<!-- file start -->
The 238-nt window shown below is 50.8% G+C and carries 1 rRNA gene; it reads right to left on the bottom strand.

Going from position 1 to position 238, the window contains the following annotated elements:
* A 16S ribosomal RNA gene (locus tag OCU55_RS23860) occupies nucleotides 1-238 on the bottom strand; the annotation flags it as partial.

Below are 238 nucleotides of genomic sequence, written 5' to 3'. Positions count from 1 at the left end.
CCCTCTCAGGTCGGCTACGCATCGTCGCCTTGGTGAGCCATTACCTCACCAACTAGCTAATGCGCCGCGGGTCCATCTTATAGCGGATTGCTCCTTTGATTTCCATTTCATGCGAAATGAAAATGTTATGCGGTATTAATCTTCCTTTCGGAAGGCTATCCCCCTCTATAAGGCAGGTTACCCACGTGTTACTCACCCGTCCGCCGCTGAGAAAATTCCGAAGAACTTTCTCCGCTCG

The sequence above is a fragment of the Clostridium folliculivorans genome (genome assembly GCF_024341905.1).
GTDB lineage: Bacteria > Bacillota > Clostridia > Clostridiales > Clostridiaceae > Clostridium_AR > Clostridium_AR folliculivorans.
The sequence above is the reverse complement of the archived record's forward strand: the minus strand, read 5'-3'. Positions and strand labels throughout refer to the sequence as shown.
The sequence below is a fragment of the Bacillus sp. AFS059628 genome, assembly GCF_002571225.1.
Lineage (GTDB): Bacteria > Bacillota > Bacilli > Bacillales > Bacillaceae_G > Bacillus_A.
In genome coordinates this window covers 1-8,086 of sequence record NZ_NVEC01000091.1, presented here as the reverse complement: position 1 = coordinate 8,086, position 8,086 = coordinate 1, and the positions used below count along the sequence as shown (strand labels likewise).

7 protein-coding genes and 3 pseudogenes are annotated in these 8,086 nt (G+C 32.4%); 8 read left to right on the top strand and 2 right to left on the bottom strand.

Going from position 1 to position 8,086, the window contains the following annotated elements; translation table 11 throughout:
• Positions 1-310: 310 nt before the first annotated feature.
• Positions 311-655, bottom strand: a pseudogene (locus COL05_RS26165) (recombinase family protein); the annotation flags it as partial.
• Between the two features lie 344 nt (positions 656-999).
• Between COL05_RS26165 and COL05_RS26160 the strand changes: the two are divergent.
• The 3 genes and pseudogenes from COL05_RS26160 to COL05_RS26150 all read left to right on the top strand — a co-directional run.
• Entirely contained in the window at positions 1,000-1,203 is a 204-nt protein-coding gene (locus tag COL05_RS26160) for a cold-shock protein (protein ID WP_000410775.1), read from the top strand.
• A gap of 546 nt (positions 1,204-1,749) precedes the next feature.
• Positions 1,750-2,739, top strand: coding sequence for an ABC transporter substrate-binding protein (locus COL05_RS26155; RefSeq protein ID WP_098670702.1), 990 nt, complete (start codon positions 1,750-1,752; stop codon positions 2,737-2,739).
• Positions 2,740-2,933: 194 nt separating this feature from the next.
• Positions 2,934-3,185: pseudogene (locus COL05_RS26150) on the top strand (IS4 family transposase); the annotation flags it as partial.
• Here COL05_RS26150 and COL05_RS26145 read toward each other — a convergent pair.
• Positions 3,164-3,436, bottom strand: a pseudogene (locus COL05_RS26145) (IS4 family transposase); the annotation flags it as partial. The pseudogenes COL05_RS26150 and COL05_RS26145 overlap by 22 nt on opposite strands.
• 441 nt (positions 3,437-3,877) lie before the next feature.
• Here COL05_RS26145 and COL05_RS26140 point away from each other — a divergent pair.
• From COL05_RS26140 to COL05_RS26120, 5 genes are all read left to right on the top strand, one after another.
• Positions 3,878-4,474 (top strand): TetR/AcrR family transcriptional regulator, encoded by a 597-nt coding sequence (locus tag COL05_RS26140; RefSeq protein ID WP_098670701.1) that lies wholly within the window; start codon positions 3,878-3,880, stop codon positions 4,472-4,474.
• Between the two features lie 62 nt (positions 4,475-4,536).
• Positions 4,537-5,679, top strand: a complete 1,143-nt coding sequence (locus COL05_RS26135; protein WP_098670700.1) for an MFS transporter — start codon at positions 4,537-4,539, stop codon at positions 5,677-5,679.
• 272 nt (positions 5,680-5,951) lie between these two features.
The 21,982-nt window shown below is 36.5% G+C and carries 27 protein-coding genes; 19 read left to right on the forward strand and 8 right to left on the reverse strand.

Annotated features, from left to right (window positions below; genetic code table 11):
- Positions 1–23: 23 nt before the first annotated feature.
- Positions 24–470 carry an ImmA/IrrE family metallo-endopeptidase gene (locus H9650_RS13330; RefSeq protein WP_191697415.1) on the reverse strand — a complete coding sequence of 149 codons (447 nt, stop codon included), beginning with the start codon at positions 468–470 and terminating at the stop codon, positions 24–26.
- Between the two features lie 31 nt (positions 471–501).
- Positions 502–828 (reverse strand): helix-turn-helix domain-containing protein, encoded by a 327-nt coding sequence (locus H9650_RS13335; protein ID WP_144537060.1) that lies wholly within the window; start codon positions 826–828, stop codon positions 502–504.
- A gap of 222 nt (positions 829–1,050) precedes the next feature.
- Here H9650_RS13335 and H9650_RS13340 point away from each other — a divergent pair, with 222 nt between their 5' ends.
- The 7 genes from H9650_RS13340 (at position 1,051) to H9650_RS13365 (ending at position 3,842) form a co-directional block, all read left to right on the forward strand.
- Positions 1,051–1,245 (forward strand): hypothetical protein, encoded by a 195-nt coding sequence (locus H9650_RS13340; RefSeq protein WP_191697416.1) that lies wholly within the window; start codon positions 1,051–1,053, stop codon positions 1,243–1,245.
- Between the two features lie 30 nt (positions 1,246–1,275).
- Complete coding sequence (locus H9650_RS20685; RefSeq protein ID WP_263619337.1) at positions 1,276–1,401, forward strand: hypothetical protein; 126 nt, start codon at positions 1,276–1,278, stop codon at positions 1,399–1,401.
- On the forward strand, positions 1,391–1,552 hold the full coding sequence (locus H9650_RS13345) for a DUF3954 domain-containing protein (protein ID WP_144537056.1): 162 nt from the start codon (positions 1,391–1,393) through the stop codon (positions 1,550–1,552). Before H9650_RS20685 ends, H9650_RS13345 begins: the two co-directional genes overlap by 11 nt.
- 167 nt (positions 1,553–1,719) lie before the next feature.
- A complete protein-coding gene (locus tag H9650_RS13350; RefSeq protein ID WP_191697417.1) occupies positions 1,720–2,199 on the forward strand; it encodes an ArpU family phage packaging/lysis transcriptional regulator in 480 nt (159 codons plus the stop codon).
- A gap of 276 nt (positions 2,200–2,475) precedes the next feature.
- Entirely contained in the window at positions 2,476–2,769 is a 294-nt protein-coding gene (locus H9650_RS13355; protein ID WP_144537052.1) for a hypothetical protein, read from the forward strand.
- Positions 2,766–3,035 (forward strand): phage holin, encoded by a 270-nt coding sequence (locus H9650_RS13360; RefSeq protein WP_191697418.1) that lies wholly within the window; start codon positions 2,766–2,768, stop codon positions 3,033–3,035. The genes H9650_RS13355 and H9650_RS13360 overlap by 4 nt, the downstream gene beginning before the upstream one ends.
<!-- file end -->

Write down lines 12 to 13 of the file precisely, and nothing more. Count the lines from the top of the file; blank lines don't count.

7 protein-coding genes and 3 pseudogenes are annotated in these 8,086 nt (G+C 32.4%); 8 read left to right on the top strand and 2 right to left on the bottom strand.

Going from position 1 to position 8,086, the window contains the following annotated elements; translation table 11 throughout: